TIME behavior

These Goosebump Sensors Can Read Your Emotions

The Goose Bump Detector is a goose bump monitoring sensor attached to the arm. Young-Ho Cho/KAIST

Sounds crazy right? Read on

South Korean researchers are developing a technology that can measure your goosebumps—which are activated when you’re cold, sure, but also when you’re scared, moved or otherwise emotionally aroused. It sounds weird until you consider the potential applications for such a thing, some of which are fascinating while others seem unsettling when it comes to emotional privacy.

A team of scientists at KAIST in Daejeon, South Korea have developed a very thin sticker-like sensor that can easily be applied to the skin. The wearable 20mm x 20mm polymer sensor measures goosebumps, and the researchers believe it provides insight into human’s emotional states.

Although the sensors are still in early development, the team believes they could provide insight into physical and emotional responses so that they can determine how people experience and react to the world around them. This could help lead the way to personalized music streams and advertising, the researchers suggest in a statement. “In the future, human emotions will be regarded like any typical biometric information, including body temperature or blood pressure,” study author Young-Ho Cho said.

Social media sites like Facebook are already tapping into what the site perceives as your interests in order to curate advertising targeted just for you. Analyzing your emotions would take that kind of monitoring to a whole new level. Emotion sensing is something retailers are interested in, and companies like 3VR are rolling out initiatives like “big data video-mining,” which uses video cameras that can estimate the age, gender, and mood shoppers as they pass through a given store.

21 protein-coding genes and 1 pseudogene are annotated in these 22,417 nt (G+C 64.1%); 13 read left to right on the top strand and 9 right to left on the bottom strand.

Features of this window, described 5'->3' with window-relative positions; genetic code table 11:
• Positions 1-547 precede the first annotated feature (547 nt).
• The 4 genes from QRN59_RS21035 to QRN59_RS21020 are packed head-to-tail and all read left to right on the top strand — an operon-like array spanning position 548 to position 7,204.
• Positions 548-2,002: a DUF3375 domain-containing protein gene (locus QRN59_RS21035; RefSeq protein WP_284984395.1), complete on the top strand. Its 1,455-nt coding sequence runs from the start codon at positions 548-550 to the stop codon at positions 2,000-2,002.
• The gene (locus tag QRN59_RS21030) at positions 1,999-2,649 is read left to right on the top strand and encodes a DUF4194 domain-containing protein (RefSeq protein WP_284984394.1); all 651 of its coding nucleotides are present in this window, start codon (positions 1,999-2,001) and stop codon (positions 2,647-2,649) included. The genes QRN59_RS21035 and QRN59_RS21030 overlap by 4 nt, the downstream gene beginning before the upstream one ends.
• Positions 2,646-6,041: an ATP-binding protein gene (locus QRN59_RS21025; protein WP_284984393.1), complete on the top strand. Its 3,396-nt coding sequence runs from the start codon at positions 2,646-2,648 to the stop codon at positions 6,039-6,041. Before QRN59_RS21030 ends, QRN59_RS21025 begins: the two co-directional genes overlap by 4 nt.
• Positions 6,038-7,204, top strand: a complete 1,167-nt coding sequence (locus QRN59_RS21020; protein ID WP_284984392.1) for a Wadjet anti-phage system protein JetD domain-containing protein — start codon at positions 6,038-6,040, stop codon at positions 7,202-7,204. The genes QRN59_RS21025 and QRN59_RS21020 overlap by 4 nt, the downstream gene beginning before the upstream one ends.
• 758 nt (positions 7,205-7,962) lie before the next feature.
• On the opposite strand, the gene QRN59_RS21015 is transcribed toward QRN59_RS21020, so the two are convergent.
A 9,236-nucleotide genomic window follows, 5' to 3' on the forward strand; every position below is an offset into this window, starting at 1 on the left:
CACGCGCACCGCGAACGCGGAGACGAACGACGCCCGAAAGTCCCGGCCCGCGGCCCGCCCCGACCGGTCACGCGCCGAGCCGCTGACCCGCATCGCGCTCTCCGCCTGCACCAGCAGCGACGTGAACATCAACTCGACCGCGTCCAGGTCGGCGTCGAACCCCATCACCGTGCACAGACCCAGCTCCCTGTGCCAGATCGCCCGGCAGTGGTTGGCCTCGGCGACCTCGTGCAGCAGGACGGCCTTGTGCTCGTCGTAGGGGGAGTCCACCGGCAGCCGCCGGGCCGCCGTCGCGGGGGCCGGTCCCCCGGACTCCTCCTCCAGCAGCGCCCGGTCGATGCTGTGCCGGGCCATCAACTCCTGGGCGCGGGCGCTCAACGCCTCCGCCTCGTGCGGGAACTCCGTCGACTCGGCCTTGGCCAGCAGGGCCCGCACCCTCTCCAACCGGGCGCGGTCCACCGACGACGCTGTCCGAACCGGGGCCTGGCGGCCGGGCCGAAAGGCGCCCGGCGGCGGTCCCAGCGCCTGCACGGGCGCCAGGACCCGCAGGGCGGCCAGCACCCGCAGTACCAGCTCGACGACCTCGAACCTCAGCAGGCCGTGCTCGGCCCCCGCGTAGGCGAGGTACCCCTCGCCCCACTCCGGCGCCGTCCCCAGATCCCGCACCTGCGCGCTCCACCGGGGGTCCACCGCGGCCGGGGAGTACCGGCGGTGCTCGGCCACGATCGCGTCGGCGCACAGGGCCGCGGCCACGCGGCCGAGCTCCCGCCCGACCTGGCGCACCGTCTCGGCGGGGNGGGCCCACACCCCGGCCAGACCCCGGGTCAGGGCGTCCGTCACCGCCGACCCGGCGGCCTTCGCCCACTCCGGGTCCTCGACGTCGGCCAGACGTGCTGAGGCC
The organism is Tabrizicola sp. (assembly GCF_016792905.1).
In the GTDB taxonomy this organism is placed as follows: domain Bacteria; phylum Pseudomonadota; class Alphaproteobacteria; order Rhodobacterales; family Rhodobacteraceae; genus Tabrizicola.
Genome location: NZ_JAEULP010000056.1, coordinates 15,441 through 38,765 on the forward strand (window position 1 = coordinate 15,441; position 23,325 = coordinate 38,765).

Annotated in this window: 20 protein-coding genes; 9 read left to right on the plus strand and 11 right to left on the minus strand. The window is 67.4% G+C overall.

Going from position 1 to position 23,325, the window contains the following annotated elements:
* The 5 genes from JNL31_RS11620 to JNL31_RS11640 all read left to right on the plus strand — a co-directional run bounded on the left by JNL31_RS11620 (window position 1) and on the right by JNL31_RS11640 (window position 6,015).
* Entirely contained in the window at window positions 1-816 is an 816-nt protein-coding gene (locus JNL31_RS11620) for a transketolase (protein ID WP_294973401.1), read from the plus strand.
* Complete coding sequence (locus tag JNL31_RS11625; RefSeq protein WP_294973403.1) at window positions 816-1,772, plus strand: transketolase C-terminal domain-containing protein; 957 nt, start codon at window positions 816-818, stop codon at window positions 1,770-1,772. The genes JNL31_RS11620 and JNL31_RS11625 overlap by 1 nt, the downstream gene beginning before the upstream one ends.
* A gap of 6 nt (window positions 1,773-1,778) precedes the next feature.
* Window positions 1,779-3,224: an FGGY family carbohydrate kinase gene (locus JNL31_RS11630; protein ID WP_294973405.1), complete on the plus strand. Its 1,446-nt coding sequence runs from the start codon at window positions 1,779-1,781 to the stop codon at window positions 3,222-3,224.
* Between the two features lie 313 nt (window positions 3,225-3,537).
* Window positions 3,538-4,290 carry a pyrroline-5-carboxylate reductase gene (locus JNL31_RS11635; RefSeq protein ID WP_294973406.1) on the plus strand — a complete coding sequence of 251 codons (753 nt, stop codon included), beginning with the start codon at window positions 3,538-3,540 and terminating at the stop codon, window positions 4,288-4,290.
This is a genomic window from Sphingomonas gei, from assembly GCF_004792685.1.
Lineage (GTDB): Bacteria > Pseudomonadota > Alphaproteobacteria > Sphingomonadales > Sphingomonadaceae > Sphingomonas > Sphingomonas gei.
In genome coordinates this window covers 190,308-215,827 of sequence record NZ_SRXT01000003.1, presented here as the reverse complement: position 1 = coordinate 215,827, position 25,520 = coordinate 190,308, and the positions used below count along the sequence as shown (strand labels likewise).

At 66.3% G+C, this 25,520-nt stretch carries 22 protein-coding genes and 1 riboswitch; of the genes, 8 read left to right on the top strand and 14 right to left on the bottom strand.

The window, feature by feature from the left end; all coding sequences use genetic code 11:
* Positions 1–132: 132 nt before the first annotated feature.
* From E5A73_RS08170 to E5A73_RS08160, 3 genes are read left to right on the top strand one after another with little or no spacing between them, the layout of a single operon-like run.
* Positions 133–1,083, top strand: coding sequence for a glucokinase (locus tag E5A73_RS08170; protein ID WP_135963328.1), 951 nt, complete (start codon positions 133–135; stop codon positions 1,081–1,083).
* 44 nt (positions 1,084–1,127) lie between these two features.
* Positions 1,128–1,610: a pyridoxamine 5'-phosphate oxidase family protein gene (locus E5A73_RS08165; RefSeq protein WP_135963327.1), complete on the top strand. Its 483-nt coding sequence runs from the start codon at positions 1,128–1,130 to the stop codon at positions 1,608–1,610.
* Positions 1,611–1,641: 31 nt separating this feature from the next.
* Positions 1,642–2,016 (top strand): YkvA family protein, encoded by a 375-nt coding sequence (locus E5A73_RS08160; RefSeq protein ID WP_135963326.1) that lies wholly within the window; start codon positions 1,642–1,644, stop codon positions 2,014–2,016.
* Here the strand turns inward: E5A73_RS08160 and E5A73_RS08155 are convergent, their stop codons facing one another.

But what can goosebumps tell us? The obvious reason we get goosebumps is that it’s a biological method to combat chills. Goosebumps occur when tiny muscles attached to each of our hairs contract, and the areas surrounding that contraction rises. In animals with a lot of fur, this retains heat. We don’t have a lot of fur, so it doesn’t exactly serve the same purpose for us—but it does clue us into when our bodies are at an uncomfortable level.

When it comes to getting goosebumps while watching a sad or inspiring movie, it’s a little more evolutionarily confusing, but researchers think it’s because we release the stress hormone adrenaline when we feel strong emotions, and that hormone can trigger goosebumps to rise. “This response is an evolutionary holdover from our primate ancestors. Those ancestors had long hair that stood out when those tiny muscles contracted, making the individual look larger and usually more fierce when something threatening or scary occurred,” says Dr. Rick Potts, director of the human origins program at the Smithsonian Institution. “There was an evolutionary advantage for our ancestors, but for us, the advantage has disappeared—though we retain the impulse of those tiny muscles contracting just beneath the skin.”

The research is published in the journal Applied Physics Letters and it’s still preliminary. But knowing there’s a market for understanding your emotions is enough to give us goosebumps.

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